The West and its
double standards for terrorism
As Sri Lanka celebrated its 61st anniversary of independence
this week, the Armed Forces were poised to recapture all of the
territory which had previously been under the writ of the
Liberation Tigers of Tamil Eelam (LTTE).
In that sense there is likely to be history in the making in the
days to come but the government will have to overcome a final,
tough hurdle: pressure from the international community that is
issuing periodic calls for a truce in the North.
This appeal has been percolating among the western superpowers
for some time now but last week both the United States and the
United Kingdom in a joint statement called for an end to the
fighting saying it endangered the lives of civilians trapped in
There is no dispute about this but for these two nations to call
for a halt for military offensives, turning a convenient blind
eye to the fact that it is the LTTE that is preventing the free
movement of these civilians is to say the least, ridiculous.
This country, after twenty five years of a bloody and brutal war
for which it paid dearly with lives of many men, women and
children is now on the threshold of eliminating terrorism. Its
fight against terror has been hailed as one of the most
efficient military operations in recent history.
On a global perspective, the world has more or less - barring a
few countries - adopted a policy of zero tolerance against
terrorism, battered as it is by a spate of horrendous terror
attacks that have spanned from New York to Mumbai.
Against such a backdrop the only reasonable response of the
international community to the on-going conflict in the North
should be to encourage the Tigers to surrender. Any other means
of coercion aimed at arm-twisting Colombo into halting its
military operations is to provide the LTTE with another
That is the road the Tigers have travelled many times before.
When the military was on the ascendancy, they have always made
noises about negotiations and ceasefires, the international
community was at hand to apply pressure on Colombo and yet
another round of ‘peace talks’ would begin, only to be abandoned
at the whims and fancies of the LTTE.
What is intriguing is that the present call for a truce in the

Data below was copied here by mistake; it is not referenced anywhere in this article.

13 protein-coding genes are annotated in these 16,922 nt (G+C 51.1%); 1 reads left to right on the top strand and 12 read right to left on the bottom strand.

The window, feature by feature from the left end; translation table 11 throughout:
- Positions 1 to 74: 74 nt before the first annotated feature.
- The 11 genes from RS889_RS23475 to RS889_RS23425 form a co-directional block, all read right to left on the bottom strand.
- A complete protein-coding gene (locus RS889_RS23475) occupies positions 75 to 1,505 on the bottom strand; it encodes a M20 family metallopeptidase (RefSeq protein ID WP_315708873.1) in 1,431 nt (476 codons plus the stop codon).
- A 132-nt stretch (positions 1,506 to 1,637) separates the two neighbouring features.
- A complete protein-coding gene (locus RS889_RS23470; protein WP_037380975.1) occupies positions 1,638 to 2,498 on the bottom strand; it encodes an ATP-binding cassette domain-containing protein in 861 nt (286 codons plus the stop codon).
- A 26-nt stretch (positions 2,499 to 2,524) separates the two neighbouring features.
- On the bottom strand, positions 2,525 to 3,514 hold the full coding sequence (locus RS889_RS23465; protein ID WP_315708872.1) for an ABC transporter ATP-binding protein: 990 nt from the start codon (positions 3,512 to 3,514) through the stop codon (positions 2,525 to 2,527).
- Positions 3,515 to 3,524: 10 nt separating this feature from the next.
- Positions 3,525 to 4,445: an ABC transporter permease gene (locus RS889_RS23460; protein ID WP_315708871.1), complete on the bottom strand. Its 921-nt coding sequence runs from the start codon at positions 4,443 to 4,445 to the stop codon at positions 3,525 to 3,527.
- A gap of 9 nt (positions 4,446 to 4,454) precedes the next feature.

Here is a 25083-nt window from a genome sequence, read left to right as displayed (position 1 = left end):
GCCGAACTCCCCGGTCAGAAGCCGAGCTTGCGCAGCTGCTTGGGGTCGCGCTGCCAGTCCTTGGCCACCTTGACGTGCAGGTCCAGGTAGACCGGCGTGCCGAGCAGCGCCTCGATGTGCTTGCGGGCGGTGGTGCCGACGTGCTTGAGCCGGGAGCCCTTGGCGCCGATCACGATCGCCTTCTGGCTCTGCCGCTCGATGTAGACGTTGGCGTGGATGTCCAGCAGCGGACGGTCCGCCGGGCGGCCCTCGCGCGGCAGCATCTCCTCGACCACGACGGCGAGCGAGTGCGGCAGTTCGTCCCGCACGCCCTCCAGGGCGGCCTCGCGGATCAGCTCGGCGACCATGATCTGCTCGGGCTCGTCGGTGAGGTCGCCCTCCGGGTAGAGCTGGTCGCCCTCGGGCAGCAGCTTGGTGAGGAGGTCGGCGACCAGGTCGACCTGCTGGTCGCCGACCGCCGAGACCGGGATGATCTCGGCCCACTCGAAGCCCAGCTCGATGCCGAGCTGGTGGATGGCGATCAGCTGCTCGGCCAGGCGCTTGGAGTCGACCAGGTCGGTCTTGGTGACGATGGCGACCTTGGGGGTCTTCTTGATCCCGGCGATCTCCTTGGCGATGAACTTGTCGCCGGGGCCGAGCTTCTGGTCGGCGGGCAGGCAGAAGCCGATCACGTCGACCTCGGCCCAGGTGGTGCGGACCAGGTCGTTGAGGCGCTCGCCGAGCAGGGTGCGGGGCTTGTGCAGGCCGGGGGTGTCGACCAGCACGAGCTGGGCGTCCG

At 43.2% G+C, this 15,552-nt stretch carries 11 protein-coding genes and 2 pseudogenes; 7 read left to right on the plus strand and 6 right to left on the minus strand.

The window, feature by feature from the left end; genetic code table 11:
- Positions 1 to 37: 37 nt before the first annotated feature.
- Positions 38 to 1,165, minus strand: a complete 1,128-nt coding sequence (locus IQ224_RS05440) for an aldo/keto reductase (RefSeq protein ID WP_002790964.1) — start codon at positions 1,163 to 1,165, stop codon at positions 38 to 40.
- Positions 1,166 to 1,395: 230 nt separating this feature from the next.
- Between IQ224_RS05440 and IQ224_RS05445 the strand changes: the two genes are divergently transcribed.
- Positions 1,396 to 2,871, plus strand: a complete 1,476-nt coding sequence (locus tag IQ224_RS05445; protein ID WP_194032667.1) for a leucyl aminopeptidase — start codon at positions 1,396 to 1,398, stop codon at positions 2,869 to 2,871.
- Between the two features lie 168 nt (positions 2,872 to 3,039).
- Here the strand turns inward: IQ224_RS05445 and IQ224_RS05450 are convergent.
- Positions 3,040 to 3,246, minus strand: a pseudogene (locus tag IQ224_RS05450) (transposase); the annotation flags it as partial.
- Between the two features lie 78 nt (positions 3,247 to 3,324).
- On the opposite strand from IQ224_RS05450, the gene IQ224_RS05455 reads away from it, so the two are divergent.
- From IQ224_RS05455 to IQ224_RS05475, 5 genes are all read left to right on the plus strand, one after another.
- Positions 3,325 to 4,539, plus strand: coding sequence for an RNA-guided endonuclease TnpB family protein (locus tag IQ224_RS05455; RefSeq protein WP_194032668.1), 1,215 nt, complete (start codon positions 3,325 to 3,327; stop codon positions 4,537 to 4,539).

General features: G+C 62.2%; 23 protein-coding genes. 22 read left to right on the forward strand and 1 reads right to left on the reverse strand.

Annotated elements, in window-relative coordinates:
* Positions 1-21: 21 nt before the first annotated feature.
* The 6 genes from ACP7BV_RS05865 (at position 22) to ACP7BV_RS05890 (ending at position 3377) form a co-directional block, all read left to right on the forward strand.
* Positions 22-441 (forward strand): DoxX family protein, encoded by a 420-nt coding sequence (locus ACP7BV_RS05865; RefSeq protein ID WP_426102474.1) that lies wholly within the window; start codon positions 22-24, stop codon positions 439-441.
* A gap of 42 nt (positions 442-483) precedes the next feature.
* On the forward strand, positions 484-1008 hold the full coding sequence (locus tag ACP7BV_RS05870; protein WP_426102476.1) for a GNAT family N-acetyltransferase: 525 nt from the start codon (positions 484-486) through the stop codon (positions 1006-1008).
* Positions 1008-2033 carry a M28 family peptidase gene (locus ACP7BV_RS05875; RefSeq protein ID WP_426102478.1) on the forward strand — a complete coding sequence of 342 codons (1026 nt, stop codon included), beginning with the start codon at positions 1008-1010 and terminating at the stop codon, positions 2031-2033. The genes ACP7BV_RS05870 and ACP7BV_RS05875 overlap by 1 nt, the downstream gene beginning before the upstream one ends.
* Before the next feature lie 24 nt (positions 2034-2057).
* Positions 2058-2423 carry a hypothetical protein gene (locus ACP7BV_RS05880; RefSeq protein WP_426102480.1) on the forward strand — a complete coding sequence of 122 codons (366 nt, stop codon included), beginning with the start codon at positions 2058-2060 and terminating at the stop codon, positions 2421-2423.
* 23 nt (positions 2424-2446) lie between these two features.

North comes from many quarters. While the United States and the
United Kingdom have led the chorus, there have been appeals from
the European Union, the United Nations and even from India.
While we can understand why India is calling for a halt to
military action in the North in the light of its domestic
political implications, we must appreciate the restraint with
which our giant neighbour has acted so far. Prime Minister
Manmohan Singh is walking a political tightrope and doing it
His emissaries to Colombo have indicated that while New Delhi
will continue to publicly express their concerns about the
crisis in the North, their actions will be such that they will
not precipitate any adverse outcomes for the onward march of the
Sri Lankan security forces.
Also, India was quick to condemn the LTTE for not responding to
the 48 hour ‘window’ offered by the Colombo Government to
release civilians. They also pointedly called upon the Tigers to
lay down arms, an appeal that has hitherto fallen on deaf ears.
The same however cannot be said of the other nations and
organisations that are desirous of seeing an end to the conflict
in the North. What is galling is not their lamentations about
the civilians trapped there - which is justified - but their
apathy in not condemning the LTTE for using these innocent
people as human shields.
It is time then to call the bluff of the international
community. It cannot have double standards: one set of policies
and priorities when it is dealing with terrorism in its own
territories and another set of proclamations when it is dealing
with a small nation such as Sri Lanka. And this is indeed what
we have been witnessing over the past few days.
No doubt, loftier pronouncements will emanate from the global
powers that be in the coming weeks over the Sri Lankan conflict.
But the onus will be on the government and President Mahinda
Rajapaksa to tackle such sabre-rattling head on.
So far, what has been this government’s strong point which has
endeared it to the masses despite its many shortcomings is that
it has not buckled under international pressure in it
prosecution of the war against the LTTE.
But, as the Eelam war draw to a predictable closure, there will
be testing times ahead. The Tiger diaspora and its well-oiled
propaganda machine will ensure that misinformation will be fed
to the international media to paint a grim picture of what is
transpiring in the North. And, it will do its utmost to depict
the government in Colombo as the villain of the piece.
The President and his Government will have to be unflinching in
the face of this last ditch attempt to salvage the Tigers so
that they could live to fight another day. This requires much
more than military superiority: excellent diplomatic networking,
saying the right words at the right time and anticipating what
It is more than likely therefore that the end game of the Eelam
war will be as much a diplomatic battle as much as it is a quest
to regain territory and it is a battle Sri Lanka can ill afford